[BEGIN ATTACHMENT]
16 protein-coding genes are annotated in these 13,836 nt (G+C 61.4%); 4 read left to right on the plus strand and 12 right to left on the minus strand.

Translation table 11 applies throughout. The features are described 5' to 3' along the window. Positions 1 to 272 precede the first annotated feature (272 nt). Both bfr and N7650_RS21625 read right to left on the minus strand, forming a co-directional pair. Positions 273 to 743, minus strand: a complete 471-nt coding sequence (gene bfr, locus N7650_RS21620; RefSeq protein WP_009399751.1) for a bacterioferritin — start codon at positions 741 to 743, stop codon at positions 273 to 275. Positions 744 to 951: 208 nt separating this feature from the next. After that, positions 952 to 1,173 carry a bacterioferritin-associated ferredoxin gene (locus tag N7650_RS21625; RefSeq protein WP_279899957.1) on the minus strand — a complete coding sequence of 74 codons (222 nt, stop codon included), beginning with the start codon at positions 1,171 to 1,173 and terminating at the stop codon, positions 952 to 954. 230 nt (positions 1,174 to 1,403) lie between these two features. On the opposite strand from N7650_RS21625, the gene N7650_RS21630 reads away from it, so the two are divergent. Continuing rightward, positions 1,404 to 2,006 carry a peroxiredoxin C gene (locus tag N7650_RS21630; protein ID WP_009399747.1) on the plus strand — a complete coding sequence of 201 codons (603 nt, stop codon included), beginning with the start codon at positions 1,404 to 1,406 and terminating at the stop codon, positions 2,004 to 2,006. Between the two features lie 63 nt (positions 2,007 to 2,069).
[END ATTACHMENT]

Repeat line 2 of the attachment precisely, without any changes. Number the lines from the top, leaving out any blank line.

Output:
Translation table 11 applies throughout. The features are described 5' to 3' along the window. Positions 1 to 272 precede the first annotated feature (272 nt). Both bfr and N7650_RS21625 read right to left on the minus strand, forming a co-directional pair. Positions 273 to 743, minus strand: a complete 471-nt coding sequence (gene bfr, locus N7650_RS21620; RefSeq protein WP_009399751.1) for a bacterioferritin — start codon at positions 741 to 743, stop codon at positions 273 to 275. Positions 744 to 951: 208 nt separating this feature from the next. After that, positions 952 to 1,173 carry a bacterioferritin-associated ferredoxin gene (locus tag N7650_RS21625; RefSeq protein WP_279899957.1) on the minus strand — a complete coding sequence of 74 codons (222 nt, stop codon included), beginning with the start codon at positions 1,171 to 1,173 and terminating at the stop codon, positions 952 to 954. 230 nt (positions 1,174 to 1,403) lie between these two features. On the opposite strand from N7650_RS21625, the gene N7650_RS21630 reads away from it, so the two are divergent. Continuing rightward, positions 1,404 to 2,006 carry a peroxiredoxin C gene (locus tag N7650_RS21630; protein ID WP_009399747.1) on the plus strand — a complete coding sequence of 201 codons (603 nt, stop codon included), beginning with the start codon at positions 1,404 to 1,406 and terminating at the stop codon, positions 2,004 to 2,006. Between the two features lie 63 nt (positions 2,007 to 2,069).